This mini is the eighties edition of the seventies formula, which was a remake of Caron’s 1913 original. (The 2018 version is a complete revamp into a pear and vanilla gourmand.)
A big gust of retro aldehydes out of the bottle, carrying a mess of flowers–jasmine, lily-of-the-valley, rose and tuberose–that settle down fairly quickly a few inches above the skin, anchored by sandalwood and amber.
It’s pleasant, and nice to find a vintage scent of that era that isn’t a tangle of oakmoss and civet, but not one to keep for nostalgia or reference.
In 1970, the top female pop song in France was Venus, by the Dutch band Shocking Blue–it was also re-released in the eighties by Bananarama.
(There was actually a “Venus Waltz” by the American Standard Orchestra recorded in 1913, on cylinder.)
Opens sharp and sweet, like peaches, then settles into soft green forest floor leaves with a cinnamon/curry melange–calycanthus is also called “spice-bush” and “sweet-shrub” in the US–and ends with ferns with cardamom spoor.
Interesting and unusual.
Released in 1970 as part of Bosari’s Library of Fragrance, but I don’t know if it was sold apart from the reference set.
It’s a spicy scent–reminds me of the curry-plants the herb guy at the farmer’s market sells.
Le Orme is a prog-rock band out of Italy, formed in 1966. They’re still around today.
Vintage rose solifleur from an antique reference set.
(Perfumeintelligence suggests this one was first formulated in Parma, Italy, in 1880.)
So how do you define what a rose smells like? This one does a pretty good job of it–
Opens with airy pastel buds, lemony with sugar in the tea, then ripens with earthy green leaves and bright fruity rosehip wine. The dry down is exactly that, dried petals–dusty, musky and spicy sweet with a hint of powdery cloves.
So top notes to bottom, a good illustration of rose that would hold its own against Perfume Workshop’s Tea Rose and Annick Goutal’s Rose Absolue–though it doesn’t quite have the luxe of Fort and Manle’s Harem Rose.
Everyone’s favorite pizza delivery tune, Funiculì, Funiculà, came out in Italy at the same time. I wouldn’t wish that on anyone, so here’s some Sting.
Starts out sugar sweet, the dust on marshmallows, then turns jasmine-like, with a touch of honey.
Finishes fruity-juicy, more gourmand than neroli’s greener woody-spice edge.
It’s the floral note easily found in the opening of Coco Mademoiselle, and tastes delicious in Italian Cream Cakes.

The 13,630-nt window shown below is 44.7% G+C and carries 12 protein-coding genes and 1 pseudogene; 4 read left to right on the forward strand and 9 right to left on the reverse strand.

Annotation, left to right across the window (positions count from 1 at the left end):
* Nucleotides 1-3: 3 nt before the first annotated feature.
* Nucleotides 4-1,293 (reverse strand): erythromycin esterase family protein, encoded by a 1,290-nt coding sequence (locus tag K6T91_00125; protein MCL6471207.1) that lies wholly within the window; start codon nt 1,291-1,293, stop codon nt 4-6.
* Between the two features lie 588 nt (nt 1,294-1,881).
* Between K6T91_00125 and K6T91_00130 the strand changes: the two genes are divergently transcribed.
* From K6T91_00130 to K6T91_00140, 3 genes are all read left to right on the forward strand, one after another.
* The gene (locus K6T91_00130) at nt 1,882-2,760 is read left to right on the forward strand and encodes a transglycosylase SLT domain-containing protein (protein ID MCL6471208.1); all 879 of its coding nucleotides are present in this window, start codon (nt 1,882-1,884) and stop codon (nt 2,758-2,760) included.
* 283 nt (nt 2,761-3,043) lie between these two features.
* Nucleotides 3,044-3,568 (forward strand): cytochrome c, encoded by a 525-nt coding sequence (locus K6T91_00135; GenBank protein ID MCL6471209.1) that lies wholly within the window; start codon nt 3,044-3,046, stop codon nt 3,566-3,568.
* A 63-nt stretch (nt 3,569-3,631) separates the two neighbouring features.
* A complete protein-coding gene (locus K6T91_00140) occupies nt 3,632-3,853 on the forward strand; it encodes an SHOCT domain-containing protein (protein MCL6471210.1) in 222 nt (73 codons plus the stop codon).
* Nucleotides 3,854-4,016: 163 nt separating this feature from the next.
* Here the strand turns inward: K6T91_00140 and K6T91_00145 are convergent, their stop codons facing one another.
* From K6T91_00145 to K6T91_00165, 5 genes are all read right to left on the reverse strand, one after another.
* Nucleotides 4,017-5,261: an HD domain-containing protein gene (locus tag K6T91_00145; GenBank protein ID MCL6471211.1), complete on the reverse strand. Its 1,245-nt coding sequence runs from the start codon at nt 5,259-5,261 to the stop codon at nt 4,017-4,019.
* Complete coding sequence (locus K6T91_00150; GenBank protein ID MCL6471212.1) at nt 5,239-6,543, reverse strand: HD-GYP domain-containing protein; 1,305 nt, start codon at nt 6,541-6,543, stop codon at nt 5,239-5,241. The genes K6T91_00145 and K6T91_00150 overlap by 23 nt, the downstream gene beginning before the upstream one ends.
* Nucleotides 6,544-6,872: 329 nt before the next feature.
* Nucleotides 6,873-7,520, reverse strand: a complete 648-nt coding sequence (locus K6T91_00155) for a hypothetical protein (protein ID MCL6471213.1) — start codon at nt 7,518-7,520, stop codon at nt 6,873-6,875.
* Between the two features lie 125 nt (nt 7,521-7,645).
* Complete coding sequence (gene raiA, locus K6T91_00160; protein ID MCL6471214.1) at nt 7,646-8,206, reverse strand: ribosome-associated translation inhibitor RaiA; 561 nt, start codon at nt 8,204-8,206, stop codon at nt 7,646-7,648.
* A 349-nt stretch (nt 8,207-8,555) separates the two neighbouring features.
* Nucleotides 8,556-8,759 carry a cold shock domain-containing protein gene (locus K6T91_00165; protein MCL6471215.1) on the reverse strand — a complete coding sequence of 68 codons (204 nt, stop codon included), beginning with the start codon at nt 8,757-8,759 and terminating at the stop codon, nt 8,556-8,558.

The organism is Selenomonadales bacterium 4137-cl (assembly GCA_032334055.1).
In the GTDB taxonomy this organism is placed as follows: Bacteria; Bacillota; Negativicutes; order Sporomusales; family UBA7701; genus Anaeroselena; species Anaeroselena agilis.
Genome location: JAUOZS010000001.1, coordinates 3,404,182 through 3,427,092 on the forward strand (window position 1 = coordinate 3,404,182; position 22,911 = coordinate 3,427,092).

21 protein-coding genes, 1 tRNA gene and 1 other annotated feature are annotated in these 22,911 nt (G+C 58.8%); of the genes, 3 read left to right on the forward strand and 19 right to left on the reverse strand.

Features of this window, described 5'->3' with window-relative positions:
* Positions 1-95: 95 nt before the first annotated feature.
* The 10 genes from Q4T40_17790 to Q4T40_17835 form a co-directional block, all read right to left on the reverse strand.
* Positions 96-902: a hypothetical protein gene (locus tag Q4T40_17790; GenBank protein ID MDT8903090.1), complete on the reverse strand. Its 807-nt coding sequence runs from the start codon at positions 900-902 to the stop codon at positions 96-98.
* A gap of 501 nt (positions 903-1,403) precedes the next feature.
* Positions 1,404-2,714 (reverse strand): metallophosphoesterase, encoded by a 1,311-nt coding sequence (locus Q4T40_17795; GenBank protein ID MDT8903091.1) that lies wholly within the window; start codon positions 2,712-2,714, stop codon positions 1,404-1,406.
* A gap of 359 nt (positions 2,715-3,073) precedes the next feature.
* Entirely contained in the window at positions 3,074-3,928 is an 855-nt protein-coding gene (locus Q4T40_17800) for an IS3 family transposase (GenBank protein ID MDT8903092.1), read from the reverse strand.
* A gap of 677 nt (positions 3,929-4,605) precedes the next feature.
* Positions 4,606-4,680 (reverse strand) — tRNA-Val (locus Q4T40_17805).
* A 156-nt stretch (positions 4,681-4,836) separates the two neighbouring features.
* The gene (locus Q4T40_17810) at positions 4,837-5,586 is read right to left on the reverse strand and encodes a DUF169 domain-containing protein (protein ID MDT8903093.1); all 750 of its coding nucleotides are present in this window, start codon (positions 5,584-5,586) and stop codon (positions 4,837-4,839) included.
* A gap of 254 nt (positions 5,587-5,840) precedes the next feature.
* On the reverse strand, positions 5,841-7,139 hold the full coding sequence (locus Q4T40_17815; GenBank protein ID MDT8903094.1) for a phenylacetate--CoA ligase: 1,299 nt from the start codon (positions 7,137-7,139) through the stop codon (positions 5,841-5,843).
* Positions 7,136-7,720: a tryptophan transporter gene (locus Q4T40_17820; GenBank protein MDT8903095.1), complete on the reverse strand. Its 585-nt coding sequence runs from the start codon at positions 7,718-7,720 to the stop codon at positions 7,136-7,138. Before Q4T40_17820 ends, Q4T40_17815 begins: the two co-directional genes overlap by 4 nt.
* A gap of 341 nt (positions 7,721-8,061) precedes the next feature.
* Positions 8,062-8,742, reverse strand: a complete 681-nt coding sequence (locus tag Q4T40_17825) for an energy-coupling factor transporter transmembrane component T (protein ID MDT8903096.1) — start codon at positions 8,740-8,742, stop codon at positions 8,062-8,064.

This one was bottled for a mini collection for tourists from the Borsari 1970 Museum in Parma, in the seventies–the caps are hideous plastic, but they’re effective–it’s quite well preserved for being so old.
Honey sweet erotic tune from Princess Nokia–
Vintage Wisteria solifleur, by Borsari 1870.
The middle of a Venn diagram of all the purples–where violet and concord grape and lilac overlap into a unique creamy/fruity/floral, with a hint of clove to spice it up.
A sharp leafy green at the bottom keeps it from going gourmand.
A nice reference–it’s the architecture of Nest’s Wisteria Blue, and the shaded garden of Azzaro 9.
This is a forgotten gem of a scent–
Opens with sharp green herbs and a squeeze of citrus, then immediately blooms with lilac and honey. Projection for miles, yet the flowers change closer and closer to the skin: lily of the valley, then rose, then violet.
Lasts forever, ending with the softest civet-y oakmoss and more honey.
A new favorite.
I’d never heard of it until I blind bid on a auction lot of vintage minis–then fell in love and did the research–it’s been around since 1913.
The tango was taking France by storm then, brought from Argentina. This is a modern one from the Parisian group Gotan Project.
This one opens with a ’70’s record scratch of thorny green rose then settles into a good long roll in the hay while listening to Joni Mitchell albums–but then the pepper leaves you itchy, and you’re vaguely aware that a cat has peed nearby.
To be fair, this is a nearly fifty-year-old bottle of perfume, and it may have soured a little.
(The same might be said for my nearly fifty-year-old nose.)
“See the blue pools in the squinting sun–“